Year of the undersized RB

Love isn’t the only back in the 2019 RB class with the special talent needed to overcome a small stature. Myles Gaskin, Devin Singletary and Justice Hill are all listed at 200 lbs or less, yet I’ve graded each on day-two (rounds 2-3). Gaskin in particular is one of my favorite prospects in the entire 2019 Draft class. He’s incredibly underrated. I’m also a fan of the similarly undersized Darius Anderson, Travis Homer and Karan Higdon, who currently profile as mid-round prospects.

The class looks solid at the top but lean on depth as of now. Only 2 of my preseason top-12 are Seniors. Check out the player profiles below for preseason scouting reports on several of the top draft-eligible RB’s. 

2019 RB class – player profiles

Damien Harris | Alabama, SR

  • Steady producer in the Tide’s backfield timeshare, with 2037 rushing yards on only 281 carries (7.2 ypc) over the last two years. Has averaged at least 4 ypc in every game with 10+ carries during his career. Highly touted recruit who’s lived up to the hype and brimming with NFL upside. Plenty of tread left on tires, with only 357 career touches.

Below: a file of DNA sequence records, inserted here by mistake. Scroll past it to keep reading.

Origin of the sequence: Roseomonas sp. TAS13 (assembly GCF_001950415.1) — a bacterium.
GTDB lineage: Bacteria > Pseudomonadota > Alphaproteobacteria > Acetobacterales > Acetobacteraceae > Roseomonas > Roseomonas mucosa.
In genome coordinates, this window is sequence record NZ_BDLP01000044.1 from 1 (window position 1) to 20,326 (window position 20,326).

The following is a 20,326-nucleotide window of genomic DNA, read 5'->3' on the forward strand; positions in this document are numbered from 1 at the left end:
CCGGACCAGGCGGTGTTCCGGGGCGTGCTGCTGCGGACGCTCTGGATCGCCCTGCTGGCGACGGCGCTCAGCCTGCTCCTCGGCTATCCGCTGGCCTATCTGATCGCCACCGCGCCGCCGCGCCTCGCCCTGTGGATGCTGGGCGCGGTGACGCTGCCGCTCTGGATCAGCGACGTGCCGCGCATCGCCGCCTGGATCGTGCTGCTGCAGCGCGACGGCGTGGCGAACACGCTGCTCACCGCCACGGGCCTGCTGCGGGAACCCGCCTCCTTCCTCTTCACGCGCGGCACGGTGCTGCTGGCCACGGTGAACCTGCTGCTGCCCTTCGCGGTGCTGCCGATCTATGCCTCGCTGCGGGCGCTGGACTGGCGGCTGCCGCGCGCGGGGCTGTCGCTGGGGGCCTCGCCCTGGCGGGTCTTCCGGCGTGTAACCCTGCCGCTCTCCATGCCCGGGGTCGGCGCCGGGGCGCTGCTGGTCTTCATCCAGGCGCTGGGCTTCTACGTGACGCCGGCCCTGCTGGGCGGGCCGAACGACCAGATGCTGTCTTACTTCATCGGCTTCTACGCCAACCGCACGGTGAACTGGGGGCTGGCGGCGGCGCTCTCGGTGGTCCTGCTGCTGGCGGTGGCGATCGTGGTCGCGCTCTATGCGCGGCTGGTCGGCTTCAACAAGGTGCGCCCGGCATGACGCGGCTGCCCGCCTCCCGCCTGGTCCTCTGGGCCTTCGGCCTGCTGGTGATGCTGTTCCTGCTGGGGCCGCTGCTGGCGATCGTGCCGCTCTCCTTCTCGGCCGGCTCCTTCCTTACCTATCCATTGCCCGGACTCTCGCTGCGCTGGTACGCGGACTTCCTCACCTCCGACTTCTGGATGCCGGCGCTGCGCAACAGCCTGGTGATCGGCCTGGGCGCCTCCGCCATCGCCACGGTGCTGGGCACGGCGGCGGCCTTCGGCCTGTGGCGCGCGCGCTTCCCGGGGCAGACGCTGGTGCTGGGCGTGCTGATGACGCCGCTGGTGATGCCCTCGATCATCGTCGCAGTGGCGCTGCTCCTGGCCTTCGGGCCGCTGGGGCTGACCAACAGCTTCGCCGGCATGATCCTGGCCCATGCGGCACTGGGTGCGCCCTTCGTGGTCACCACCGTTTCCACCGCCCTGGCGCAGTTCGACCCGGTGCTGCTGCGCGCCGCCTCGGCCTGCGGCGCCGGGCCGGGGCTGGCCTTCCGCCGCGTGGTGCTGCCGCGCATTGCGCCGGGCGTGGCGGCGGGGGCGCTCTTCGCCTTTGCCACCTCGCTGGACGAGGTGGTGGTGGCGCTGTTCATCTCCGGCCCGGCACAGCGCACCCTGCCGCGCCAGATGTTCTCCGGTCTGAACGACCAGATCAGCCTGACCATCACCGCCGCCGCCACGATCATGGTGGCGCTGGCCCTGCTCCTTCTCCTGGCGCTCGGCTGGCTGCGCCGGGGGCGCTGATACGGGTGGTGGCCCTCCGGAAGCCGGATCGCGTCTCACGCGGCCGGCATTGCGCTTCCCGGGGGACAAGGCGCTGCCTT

• Nicked up with minor foot, ankle and knee injuries at Bama, yet hasn’t missed a game during the last two years. Doesn’t appear to have suffered any significant injuries.
  • Nick Saban said he “has the capabilities to be a dominant player” last offseason. Harris put in serious work to get his body right and delivered with consistent high-level play in 2017.
  • Possesses all the qualities you look for in a feature-back. Explosive all-around skillset and well-built at 5’11, 213-220 lbs. Special combination of size, acceleration, quickness, open field speed, and an ability to make-you-miss. Averaged a ridiculous 3 yards after contact per rush attempt last year.